Los(t) Gringos – Adventures in South America PART 2

September 15th, 2010



Roland Morley-Brown shaka times at Punta De Lobo surf break. Photo: Johnny McCormack

For 3-weeks we are launching attacks on the resorts of the Andes Mountains from the 7-million strong city of Santiago. We aim towards all those infamous resorts across Chile and Argentina. On the hit list: Valle Nevado, El Colorado, La Parva, Portillo, Nevado De Chillan all in Chile and Las Lenas, Cerra Catedral in Argentina.

Check out Part 1 here

Part 2 – The Coooast!

It’s been the call everytime we bag a good shot up on the mountain; “the coooaaassst!” Its mainly been echoing from our photographer Johnny McCormack who, like all of us has been dreaming of surfing Chile’s famous point breaks. And although we are here to shred the Andes Mountains it would be a damn shame to come all this way and not taste the salt water and ride the perfect waves on the other side of the Pacifico.

So with a range of hammer photos and a bazillion lifestyle hammers under the belt over the first 10 days of the Los(t) Gringo’s tour, we stored the board bags in our mates apartment (the legendary Pablo) in downtown Santiago and set the compass for due West.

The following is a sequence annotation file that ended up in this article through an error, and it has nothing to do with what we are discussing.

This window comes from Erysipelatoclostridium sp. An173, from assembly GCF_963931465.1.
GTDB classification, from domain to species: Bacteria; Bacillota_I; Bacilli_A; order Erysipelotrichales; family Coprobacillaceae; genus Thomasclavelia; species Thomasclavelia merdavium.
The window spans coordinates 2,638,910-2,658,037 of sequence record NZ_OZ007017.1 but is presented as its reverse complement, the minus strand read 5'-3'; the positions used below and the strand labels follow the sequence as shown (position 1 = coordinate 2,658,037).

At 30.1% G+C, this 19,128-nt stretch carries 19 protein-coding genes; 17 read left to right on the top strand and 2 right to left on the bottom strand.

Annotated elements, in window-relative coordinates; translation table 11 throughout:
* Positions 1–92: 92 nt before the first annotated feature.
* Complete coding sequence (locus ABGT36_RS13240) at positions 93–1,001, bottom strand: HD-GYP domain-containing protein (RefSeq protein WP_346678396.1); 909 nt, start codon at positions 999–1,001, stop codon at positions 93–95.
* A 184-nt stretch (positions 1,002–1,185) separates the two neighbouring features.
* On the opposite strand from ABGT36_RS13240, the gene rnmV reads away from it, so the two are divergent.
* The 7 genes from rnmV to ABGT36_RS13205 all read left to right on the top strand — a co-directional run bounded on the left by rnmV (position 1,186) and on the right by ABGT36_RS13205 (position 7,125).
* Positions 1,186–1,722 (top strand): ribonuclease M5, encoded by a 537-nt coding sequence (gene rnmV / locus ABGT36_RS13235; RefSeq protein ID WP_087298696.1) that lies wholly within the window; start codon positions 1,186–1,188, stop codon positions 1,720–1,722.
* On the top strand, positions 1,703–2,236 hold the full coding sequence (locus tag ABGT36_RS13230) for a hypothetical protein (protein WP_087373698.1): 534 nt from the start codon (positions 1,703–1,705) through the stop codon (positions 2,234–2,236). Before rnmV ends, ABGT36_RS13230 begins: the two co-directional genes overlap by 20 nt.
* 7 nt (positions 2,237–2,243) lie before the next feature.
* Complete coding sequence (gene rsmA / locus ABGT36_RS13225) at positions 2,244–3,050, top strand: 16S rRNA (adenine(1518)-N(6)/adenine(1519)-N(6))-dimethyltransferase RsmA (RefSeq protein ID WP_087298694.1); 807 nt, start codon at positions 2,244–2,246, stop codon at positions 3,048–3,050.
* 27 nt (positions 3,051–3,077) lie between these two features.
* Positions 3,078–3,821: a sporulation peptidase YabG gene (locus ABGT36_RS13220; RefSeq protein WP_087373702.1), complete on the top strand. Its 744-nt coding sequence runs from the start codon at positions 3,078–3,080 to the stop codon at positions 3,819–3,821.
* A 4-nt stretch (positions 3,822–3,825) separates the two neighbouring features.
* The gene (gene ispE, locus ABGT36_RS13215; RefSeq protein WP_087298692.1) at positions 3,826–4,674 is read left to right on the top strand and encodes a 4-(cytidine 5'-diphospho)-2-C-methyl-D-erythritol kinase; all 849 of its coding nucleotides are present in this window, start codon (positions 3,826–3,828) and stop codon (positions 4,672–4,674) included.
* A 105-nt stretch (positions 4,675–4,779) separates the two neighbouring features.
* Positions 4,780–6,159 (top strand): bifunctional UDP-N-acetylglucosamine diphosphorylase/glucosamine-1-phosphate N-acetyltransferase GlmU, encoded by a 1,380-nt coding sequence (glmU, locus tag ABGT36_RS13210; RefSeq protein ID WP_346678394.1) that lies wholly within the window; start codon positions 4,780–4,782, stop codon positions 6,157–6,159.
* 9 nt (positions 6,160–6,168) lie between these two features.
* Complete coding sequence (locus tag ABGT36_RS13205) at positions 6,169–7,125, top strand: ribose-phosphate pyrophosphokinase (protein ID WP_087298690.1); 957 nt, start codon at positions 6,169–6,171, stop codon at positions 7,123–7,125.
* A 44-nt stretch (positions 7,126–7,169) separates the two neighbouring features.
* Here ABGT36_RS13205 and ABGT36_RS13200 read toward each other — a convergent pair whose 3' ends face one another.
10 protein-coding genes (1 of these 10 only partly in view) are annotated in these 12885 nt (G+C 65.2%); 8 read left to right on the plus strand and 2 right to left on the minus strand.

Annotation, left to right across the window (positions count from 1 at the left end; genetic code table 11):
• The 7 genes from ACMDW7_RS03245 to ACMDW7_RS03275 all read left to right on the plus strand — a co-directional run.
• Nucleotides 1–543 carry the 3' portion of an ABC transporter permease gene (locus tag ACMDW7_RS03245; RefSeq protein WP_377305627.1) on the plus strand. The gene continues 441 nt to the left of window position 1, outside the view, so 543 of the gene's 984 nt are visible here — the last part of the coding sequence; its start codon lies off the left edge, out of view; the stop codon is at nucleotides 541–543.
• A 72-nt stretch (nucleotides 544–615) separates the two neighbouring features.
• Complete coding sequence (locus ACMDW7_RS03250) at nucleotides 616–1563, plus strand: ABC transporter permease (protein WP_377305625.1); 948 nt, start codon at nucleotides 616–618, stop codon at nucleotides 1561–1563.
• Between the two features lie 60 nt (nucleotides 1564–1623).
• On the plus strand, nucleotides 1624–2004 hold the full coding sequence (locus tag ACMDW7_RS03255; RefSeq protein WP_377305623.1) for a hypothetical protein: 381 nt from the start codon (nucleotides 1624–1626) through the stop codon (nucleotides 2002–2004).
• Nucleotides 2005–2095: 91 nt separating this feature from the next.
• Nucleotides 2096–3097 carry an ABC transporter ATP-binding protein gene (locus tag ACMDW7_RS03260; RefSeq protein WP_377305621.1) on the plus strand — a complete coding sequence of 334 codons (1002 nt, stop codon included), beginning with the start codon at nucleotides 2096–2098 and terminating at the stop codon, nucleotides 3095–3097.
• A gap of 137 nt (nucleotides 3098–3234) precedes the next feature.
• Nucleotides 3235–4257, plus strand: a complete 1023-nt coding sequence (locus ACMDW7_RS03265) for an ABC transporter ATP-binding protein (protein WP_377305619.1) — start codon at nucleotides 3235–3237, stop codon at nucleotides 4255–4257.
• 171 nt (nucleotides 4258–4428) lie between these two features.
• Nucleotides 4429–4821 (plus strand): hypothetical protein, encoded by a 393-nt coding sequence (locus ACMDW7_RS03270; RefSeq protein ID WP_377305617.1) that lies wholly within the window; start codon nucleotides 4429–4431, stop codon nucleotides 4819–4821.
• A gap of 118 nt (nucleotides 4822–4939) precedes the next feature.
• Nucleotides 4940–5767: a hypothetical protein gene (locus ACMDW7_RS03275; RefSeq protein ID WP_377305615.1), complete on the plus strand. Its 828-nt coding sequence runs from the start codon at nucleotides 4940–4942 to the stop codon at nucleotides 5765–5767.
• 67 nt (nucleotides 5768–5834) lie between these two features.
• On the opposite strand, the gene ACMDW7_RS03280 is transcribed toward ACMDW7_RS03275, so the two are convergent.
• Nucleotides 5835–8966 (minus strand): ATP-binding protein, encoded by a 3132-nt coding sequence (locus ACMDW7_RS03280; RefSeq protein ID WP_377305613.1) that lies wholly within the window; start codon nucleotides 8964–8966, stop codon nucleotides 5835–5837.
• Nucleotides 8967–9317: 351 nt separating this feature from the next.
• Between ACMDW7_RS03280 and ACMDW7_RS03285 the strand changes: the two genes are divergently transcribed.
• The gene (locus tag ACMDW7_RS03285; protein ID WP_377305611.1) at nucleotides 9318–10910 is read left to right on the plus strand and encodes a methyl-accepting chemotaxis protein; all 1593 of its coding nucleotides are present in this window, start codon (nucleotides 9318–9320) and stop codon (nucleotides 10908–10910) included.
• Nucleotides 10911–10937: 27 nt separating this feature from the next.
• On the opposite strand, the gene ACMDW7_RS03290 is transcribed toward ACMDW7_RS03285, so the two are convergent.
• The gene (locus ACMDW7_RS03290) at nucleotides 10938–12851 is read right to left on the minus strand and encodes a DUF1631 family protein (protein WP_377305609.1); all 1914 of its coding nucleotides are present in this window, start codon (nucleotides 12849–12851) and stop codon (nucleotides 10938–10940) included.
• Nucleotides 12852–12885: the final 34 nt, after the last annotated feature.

Nick Gregory and Will Jackways chillout for the sunset at Punta De Lobo. Photo: Johnny McCormack.

Algorobbo – Disguised as Dubai

The first night was a surprise – we stayed at fishing and boating town named Algorobbo. Our accommodation was in a resort that is very hard to describe, so I’ll use one word: decadent. The 6-star complex is made up of a 10-buildings that are all connected by a man-made lagoon that’s 1 km long by 300 metres wide. It stretches from the doorsteps to the ocean – and it’s big enough to sail and boat in. There is a small army of men who continuously clean this giant pool, which would be similar to trying to keep the ground dry when its pouring with rain. The surrounds of the complex are pure luxury; palm trees, beaches, infinity pools, indoor spas and pools meant the complex was more what I would expect on a visit to Dubai rather than on the coast of Chile. It was completely out of context, but we didn’t let that get in our way of getting our chill(e) on.


Will Jackways takes a chile dip in the man-made lagoon at Algorobbo. The coast was a good break on thsi long tour of Chile and Argentina. Photo: Johnny McCormack